The study shows that smartphone owners relying on the technology as their only link to the internet are more likely to use it for a job hunt or to access other vital services.
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They're also more likely to have their smartphone service cut off due to financial hardship. "That momentary inconvenience could be the difference between hearing back from a job and being able to apply for a job," study co-author Aaron Smith was quoted as saying by Post-gazette.com.
"This could affect their financial situation in a meaningful way," Smith added. The study polled 2,188 smartphone owners on their day-to-day usage and asked how much they rely on the phones for internet access.
About 64 percent of American adults own a smartphone. Seven percent of them lack any other high-speed internet access at home.
Those users, dubbed as "smartphone dependent", have limited options -- other than on their cell phones -- for going online at places such as nearby libraries and community centres.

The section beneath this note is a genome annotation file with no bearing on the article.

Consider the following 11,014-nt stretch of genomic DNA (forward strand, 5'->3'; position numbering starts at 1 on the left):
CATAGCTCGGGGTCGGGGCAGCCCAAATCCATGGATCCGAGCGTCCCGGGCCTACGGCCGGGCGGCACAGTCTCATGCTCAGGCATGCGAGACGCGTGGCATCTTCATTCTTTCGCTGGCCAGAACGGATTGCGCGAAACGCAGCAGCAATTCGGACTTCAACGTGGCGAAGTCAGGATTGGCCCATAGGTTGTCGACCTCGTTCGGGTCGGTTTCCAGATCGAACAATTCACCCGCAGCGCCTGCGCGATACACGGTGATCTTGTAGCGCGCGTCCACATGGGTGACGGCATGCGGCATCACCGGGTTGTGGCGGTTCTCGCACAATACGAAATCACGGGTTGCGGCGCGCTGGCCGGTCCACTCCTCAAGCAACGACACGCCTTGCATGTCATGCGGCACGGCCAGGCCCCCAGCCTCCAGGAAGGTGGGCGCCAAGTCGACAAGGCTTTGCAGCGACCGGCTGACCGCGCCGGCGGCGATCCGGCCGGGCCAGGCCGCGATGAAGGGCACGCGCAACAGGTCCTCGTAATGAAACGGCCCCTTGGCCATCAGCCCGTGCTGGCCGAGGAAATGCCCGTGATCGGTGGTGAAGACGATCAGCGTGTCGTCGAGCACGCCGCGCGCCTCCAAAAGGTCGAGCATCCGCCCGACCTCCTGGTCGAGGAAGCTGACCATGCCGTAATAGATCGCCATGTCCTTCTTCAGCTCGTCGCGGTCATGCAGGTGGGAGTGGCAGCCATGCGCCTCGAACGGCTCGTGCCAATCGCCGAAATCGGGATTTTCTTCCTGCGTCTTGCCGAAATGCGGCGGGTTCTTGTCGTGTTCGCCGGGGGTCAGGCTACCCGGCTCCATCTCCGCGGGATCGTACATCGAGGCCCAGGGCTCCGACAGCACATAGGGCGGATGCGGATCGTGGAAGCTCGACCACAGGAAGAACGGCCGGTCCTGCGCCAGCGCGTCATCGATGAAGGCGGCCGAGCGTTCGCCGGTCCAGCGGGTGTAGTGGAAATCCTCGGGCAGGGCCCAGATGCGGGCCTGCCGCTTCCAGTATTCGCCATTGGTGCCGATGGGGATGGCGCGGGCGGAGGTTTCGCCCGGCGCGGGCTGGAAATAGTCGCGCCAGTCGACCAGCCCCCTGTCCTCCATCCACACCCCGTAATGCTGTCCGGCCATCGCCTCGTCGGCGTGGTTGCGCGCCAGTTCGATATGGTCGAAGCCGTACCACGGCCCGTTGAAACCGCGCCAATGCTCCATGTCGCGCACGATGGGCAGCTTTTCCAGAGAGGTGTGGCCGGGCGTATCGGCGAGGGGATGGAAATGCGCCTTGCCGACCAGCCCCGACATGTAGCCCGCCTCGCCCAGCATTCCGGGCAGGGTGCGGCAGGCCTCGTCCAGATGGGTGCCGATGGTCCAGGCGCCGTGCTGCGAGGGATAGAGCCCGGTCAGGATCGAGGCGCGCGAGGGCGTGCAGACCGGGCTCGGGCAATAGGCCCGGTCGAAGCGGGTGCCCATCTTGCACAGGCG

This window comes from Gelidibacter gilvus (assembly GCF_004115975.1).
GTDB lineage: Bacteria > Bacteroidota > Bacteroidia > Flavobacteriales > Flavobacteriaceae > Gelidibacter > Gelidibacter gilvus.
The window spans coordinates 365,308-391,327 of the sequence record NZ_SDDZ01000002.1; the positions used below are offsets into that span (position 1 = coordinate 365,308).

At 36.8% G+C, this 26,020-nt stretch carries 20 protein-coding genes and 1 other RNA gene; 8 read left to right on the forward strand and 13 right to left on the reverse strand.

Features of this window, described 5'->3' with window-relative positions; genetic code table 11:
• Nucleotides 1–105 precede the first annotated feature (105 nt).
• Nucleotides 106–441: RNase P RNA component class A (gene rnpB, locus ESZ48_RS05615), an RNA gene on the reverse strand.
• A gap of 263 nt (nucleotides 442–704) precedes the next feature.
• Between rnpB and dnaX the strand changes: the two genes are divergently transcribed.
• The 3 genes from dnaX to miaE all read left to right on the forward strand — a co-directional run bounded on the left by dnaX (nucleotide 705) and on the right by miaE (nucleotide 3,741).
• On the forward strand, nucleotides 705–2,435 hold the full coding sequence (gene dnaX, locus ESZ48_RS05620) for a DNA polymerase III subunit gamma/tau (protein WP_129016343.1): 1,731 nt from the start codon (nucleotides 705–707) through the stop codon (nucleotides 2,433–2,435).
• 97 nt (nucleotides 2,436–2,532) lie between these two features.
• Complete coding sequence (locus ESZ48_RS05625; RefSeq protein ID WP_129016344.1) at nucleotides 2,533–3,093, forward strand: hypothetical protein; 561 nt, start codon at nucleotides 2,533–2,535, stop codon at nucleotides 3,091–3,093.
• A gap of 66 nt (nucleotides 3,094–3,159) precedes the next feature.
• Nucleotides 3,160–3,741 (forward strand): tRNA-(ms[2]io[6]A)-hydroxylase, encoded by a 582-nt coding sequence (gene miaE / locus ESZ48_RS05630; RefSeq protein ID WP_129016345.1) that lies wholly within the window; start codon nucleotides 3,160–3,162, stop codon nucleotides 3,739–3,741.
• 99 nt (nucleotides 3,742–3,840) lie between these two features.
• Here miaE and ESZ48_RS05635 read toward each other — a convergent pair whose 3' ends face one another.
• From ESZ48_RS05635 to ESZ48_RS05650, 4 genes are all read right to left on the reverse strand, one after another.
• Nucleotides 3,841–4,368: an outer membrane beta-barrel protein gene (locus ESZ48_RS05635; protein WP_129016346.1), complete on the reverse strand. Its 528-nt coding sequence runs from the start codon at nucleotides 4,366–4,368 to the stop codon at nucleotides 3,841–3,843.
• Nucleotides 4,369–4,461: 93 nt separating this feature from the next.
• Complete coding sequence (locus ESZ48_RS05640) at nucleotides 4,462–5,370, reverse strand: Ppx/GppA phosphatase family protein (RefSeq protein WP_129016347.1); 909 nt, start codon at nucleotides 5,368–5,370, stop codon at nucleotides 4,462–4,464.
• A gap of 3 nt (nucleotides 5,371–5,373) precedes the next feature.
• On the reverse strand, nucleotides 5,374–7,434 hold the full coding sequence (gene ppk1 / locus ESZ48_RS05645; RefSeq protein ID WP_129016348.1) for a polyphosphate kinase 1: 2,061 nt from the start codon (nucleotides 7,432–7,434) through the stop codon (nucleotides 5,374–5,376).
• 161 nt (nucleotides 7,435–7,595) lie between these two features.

Nearly half of smartphone owners with an annual household income of less than $30,000 reported they have had to cancel or pause service due to money problems, and 51 percent either frequently or occasionally max out their data plans.
Those breaks in service were potentially devastating to subjects in households earning less than $30,000 per year, as they were almost four times as likely than well-off people to use phones to submit job applications.
Even with uninterrupted service, anyone applying for work on a smartphone is likely to run into obstacles. Many companies have not created online job applications that fit mobile interfaces.
Those with updated resumes sitting in email inboxes can't upload documents directly from phones to a company's website.
Also, smartphones usually don't give users experience with Microsoft Office or any other programmes integral to the workplace.